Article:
Grosvenor himself was very impressive. In the first movement he proved himself well equipped for the bravura passages but I was even more taken with the poetry in his playing. The cadenza offered an excellent illustration of both facets. He began it with reflective musing and then gradually increased the power of his playing so that there was a sense of the heroic as the cadenza reached its climax. The lovely slow movement began with gorgeous string playing; the sound was velvety and deep. Grosvenor was delicate and pensive in the early pages of the movement and then later invested the music with plenty of romantic expression. There was fine energy in the dancing music with which the finale opens. Later that tune was gorgeously introduced by principal flute, Marie-Christine Zupancic, her tone making the music sound like a draught of clear spring water. When his turn with the tune arrived Grosvenor relished it, yet there was no self-indulgence to his playing. After a return to the energetic material the apotheosis of the Big Tune had suitable grandeur but was not overblown either by Grosvenor or his conductor.

Following this excellent performance I noticed that it was not just the audience who showed their appreciation: Jac van Steen and the CBSO applauded Grosvenor with genuine enthusiasm. He gave us short, dexterous encore which I’m afraid I was unable to identify; what a pity that some artists don’t announce their encores.

After the interval we heard Brahms’s Third Symphony. In recent years I’ve heard and much admired a number of ‘lean’ performances of Brahms symphonies from conductors such as Sir Charles Mackerras, Sir John Eliot Gardiner and Riccardo Chailly. The approach of conductors such as these is very stimulating and rewarding and has made me listen to Brahms in a new way. Jac van Steen’s performance struck me as more traditional in style and I enjoyed it immensely. He was unafraid to be expansive when he felt that the music called for it and I timed his performance at approximately 40 minutes overall, which is quite long for a reading of this symphony.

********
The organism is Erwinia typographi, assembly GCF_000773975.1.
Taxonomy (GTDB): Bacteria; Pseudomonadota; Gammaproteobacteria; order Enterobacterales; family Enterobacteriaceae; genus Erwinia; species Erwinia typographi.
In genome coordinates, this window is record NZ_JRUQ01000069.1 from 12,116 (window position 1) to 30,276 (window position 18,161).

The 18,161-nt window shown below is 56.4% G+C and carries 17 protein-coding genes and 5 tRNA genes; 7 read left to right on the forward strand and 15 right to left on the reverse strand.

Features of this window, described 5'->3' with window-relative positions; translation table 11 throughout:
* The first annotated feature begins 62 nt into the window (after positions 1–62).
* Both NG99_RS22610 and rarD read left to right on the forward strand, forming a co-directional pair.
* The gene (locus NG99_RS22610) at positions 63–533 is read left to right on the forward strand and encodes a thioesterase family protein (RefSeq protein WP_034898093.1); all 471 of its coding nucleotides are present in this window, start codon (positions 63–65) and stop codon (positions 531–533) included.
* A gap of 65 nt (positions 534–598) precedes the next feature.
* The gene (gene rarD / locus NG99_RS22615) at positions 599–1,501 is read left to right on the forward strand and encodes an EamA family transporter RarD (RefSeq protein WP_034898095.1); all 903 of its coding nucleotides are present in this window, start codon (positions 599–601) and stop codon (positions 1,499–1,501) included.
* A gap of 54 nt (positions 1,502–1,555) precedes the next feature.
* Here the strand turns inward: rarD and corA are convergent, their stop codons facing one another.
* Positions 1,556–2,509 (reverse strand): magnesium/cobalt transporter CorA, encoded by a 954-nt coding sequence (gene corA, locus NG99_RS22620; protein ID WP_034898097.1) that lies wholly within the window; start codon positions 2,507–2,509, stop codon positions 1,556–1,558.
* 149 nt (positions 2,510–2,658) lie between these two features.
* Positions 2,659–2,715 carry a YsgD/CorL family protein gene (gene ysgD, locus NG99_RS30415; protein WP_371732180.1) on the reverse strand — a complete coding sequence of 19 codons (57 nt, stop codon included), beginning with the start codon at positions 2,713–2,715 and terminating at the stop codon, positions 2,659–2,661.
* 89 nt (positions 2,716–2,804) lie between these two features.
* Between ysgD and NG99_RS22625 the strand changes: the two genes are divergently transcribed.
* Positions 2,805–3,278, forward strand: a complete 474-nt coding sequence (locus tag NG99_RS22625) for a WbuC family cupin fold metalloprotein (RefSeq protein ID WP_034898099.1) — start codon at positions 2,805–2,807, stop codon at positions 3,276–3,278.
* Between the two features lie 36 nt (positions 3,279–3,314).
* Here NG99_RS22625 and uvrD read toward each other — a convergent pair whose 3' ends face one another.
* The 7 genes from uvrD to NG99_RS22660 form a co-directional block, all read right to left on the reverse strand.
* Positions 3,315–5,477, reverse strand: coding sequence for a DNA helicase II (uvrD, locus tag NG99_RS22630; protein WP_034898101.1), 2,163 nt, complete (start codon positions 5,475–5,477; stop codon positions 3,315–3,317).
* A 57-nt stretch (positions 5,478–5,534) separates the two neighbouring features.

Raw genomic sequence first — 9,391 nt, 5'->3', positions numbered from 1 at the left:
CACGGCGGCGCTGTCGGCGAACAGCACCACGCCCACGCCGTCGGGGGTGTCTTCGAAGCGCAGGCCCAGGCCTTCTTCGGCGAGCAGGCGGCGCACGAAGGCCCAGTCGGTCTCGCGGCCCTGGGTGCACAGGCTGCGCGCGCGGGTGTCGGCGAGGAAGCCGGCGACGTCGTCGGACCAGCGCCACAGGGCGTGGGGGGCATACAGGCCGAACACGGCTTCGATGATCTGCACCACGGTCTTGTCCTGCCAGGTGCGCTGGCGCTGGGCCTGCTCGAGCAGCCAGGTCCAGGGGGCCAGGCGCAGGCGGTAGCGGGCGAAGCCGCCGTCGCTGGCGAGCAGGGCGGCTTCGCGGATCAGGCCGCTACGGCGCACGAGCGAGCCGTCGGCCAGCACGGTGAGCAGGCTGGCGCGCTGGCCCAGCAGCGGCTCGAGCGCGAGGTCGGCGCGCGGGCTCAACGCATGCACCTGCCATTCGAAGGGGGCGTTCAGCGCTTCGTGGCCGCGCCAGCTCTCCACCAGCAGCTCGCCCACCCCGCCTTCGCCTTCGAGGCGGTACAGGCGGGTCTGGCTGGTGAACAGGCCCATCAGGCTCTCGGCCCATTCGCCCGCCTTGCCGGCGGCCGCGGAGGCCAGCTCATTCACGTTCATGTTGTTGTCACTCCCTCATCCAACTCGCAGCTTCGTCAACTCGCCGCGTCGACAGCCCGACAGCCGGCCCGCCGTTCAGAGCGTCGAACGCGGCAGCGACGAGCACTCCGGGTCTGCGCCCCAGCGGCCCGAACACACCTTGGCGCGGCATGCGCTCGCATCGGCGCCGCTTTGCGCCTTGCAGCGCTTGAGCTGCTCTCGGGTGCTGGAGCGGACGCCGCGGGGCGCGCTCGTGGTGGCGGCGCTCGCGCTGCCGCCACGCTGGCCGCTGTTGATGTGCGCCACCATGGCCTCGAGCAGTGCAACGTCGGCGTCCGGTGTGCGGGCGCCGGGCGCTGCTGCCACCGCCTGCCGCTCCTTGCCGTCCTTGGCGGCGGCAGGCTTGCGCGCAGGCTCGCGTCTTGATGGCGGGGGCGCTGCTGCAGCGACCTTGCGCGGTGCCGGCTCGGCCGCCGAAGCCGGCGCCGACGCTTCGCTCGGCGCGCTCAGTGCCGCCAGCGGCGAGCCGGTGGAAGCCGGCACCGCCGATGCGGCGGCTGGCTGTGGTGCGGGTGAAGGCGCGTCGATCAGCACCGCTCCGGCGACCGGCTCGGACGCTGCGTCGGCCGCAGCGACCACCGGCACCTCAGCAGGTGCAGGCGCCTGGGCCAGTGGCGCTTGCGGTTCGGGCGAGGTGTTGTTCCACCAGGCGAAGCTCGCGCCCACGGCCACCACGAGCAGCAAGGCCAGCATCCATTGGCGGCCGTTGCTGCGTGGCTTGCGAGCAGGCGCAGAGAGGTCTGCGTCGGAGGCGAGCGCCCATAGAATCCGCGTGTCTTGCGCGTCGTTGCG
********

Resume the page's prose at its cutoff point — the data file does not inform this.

The first movement began strongly but before long the sunny geniality in the music was nicely brought out. The exposition repeat was taken, which pleased me. The development had muscularity at times but elsewhere van Steen relaxed in a pleasing fashion. I liked very much the way the rich hues of Brahms’s orchestral colourings were allowed to flourish. The second movement was paced in a relaxed fashion – this was a genuine Andante – and I particularly relished the mellow contribution of the woodwind choir in the opening pages. This was a winning account of the movement and the CBSO’s playing was delightful from start to finish.

The cello section sang out the lyrical theme at the beginning of the Poco Allegretto; later the principal horn, Elspeth Dutch presented this melody with satisfying warmth. Jac van Steen shaped this material and, indeed, the whole movement with affection and warmth. His pace was quite measured but not excessively so. The opening of the finale was not only hushed, as it should be, but also quite broad in speed, the music mounded by van Steen. Then the Allegro erupted with full vigour. The reading was quite powerful at times but eventually Brahms relaxes into a wonderfully tranquil extended coda. This coda was beautifully done on this occasion; I admired the rich hues of the woodwind and brass. At the close Brahms brings back his opening F-A-F motif and here it was a marvellous QED to a richly satisfying performance of this great symphony. Incidentally, it was good that this symphony concluded a programme that had begun with Elgar because I believe the Brahms Third was a favourite of Elgar; one can certainly hear echoes of Brahms’s coda in the closing pages of Elgar’s Second Symphony.

This was a most enjoyable concert in which the CBSO was in fine form. As I said at the start, the CBSO is currently looking for a Principal Guest Conductor. Having appointed a young, exciting Music Director they might be looking to “balance the ticket” with the appointment of a seasoned conductor. If so, I hope Jac van Steen’s name is on the shortlist.

John Quinn       

Comments

Comments

  1. John Quinn says:

    I’m grateful to Tim Walton for passing on to me information from the CBSO that Benjamin Grosvenor’s encore was a Capriccio by Dohnányi. I think I’ve now identified the piece as the Étude de Concert in F minor, Op 28 No 6